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Columbia, South Carolina 29208


This study will pilot test the use of two mHealth devices. One is called the Bite Counter and one is called a MisFit. The study will be among a sample of participants (n = 50) to monitor their eating and sleeping habits. The Bite Counter is a wearable watch-like device that detects and records when an individual has taken a bite of food. The benefit of using the Bite Counter is that it places a low-burden on participants to self-monitor their dietary intake. The MisFit is a commercial device that tracks an individual's sleeping and activity. The purpose of this study is to (1) find out how the Bite Counter calculates daily bites taken on a vegan diet compared to an omnivorous diet, (2) examine differences in sleep and activity between individuals following a vegan diet compared to an omnivorous diet and (3) get feedback from users before the device is tested in larger studies.

Study summary:

In several randomized controlled trials comparing vegan or vegetarian diets to omnivorous dietary approaches, significant weight loss has occurred in the absence of significantly different changes in reported energy intake between groups. This is different than what is seen in studies using traditional weight loss diets (reduced energy omnivorous diets), which demonstrate a greater reduction in energy intake corresponding to greater weight loss. In observational cohort studies, among Adventist Health Study-2 participants following five different diets, BMI was found to be lowest among vegans and highest among omnivores; yet energy intake did not significantly differ among the five groups, averaging 2,000 kcals/day, with the exception of lower energy intake among semi-vegetarians. This difference in body weight without observed differences in energy intake could possibly be explained by higher levels of physical activity among vegan and vegetarian participants, which have been observed in some of the cohort studies. Physical activity, however, was controlled for in the randomized trials either giving participants identical exercise recommendations, or holding exercise levels constant across experimental groups. This present study will utilize the Bite Counter to estimate the differences between calories consumed between a vegan diet and an omnivore diet. The significance of using the Bite Counter is that it is a simple way to estimate energy intake. While there are many devices that measure energy expenditure (e.g. various exercise scales and equipment), there are few devices that account for energy intake. Traditional methods of estimating energy intake tend to utilize dietary recalls, but these procedures require much more effort and do not provide real time feedback like the Bite Counter does. Therefore, this study will contribute to current research by capturing data on dietary differences between vegans and omnivores, as well as assessing the usability of this device for dietary self-monitoring. The study will also use an objective physical activity and sleep tracker (the MisFit) to examine differences in exercise and sleeping between omnivorous and vegan participants.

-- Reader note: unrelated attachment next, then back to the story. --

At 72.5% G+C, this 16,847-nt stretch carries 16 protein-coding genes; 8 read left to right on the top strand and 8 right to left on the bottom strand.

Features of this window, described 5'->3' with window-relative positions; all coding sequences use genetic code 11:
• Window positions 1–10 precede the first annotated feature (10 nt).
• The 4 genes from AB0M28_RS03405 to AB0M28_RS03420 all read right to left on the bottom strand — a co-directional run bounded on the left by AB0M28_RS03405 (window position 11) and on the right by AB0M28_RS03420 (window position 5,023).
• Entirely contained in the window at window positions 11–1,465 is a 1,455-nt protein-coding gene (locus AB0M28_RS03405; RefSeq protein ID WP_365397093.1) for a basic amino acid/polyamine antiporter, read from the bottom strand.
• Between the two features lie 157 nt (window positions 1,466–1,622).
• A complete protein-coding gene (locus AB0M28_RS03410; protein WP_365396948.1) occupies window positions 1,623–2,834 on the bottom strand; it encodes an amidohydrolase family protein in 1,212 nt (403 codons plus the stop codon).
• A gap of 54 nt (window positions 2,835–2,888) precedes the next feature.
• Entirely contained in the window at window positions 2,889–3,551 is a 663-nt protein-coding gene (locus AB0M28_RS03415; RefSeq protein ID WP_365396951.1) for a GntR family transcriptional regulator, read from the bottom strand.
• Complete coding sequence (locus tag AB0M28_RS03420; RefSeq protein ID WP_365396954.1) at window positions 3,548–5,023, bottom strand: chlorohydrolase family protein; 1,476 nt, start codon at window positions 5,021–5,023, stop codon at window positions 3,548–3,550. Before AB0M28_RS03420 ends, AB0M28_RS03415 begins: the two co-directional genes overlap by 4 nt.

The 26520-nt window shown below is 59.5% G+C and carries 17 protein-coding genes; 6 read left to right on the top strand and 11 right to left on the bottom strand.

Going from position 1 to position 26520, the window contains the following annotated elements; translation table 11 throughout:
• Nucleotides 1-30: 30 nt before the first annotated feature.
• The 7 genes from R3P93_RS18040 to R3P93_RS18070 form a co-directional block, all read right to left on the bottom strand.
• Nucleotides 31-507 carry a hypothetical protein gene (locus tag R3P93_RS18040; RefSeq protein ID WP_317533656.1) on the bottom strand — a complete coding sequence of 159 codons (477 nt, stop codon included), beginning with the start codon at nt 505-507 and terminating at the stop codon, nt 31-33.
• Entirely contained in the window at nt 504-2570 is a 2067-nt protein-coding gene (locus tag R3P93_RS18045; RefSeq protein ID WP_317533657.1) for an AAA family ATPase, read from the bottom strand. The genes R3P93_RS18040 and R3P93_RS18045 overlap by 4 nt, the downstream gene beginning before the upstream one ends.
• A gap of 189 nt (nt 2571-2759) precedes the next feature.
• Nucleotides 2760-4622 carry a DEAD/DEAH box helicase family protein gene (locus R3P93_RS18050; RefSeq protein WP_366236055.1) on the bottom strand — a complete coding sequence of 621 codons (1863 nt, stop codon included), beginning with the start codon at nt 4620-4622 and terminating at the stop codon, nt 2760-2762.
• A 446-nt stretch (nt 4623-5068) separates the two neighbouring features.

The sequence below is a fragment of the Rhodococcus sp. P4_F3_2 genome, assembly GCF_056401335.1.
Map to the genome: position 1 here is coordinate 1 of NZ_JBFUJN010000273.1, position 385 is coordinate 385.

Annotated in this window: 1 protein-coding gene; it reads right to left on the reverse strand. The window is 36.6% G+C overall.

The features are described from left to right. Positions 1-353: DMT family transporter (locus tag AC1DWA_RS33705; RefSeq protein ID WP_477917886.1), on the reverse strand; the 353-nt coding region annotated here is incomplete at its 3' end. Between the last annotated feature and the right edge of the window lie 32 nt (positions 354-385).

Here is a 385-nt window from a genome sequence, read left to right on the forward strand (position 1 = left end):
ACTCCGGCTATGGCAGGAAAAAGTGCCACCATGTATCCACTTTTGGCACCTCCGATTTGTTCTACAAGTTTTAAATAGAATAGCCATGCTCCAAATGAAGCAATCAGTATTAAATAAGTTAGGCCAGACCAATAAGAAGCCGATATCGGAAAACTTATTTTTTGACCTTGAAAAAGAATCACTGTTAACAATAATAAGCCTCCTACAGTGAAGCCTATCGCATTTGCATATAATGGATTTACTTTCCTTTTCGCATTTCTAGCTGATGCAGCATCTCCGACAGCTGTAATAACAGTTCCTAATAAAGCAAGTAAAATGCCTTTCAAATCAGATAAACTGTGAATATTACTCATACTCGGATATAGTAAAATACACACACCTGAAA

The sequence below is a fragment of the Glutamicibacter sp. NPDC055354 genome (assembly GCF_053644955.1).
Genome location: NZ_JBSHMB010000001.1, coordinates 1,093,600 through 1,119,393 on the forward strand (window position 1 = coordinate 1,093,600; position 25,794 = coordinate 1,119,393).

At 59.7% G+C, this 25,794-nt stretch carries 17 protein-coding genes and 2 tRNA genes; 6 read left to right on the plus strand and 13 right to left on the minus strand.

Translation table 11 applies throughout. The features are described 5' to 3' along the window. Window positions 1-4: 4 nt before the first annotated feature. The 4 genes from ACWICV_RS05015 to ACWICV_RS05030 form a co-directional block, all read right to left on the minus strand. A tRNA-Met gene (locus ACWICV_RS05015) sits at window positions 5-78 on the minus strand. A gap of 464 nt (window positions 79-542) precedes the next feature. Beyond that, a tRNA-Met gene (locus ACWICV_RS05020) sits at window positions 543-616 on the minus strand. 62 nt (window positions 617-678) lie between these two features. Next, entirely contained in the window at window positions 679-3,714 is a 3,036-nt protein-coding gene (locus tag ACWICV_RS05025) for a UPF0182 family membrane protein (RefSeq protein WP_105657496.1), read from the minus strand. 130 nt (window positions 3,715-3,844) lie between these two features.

Inclusion Criteria: - Participants must be adults (18 years and older) that are weight stable individuals (having a BMI between 18.5 - 25 - Participants must have been following their chosen diet for at least the past 6 months - Participants must be willing to wear a wrist-worn device to track their food intake and physical activity Exclusion Criteria: - Participants should have not experienced weight loss or gain ±10 lbs over the past 6 months) and they must not be on a weight loss diet



Primary Contact:

Principal Investigator
Brie Turner-McGrievy
University of South Carolina

Backup Contact:


Location Contact:

Columbia, South Carolina 29208
United States

There is no listed contact information for this specific location.

Site Status: N/A

Data Source: ClinicalTrials.gov

Date Processed: January 21, 2020

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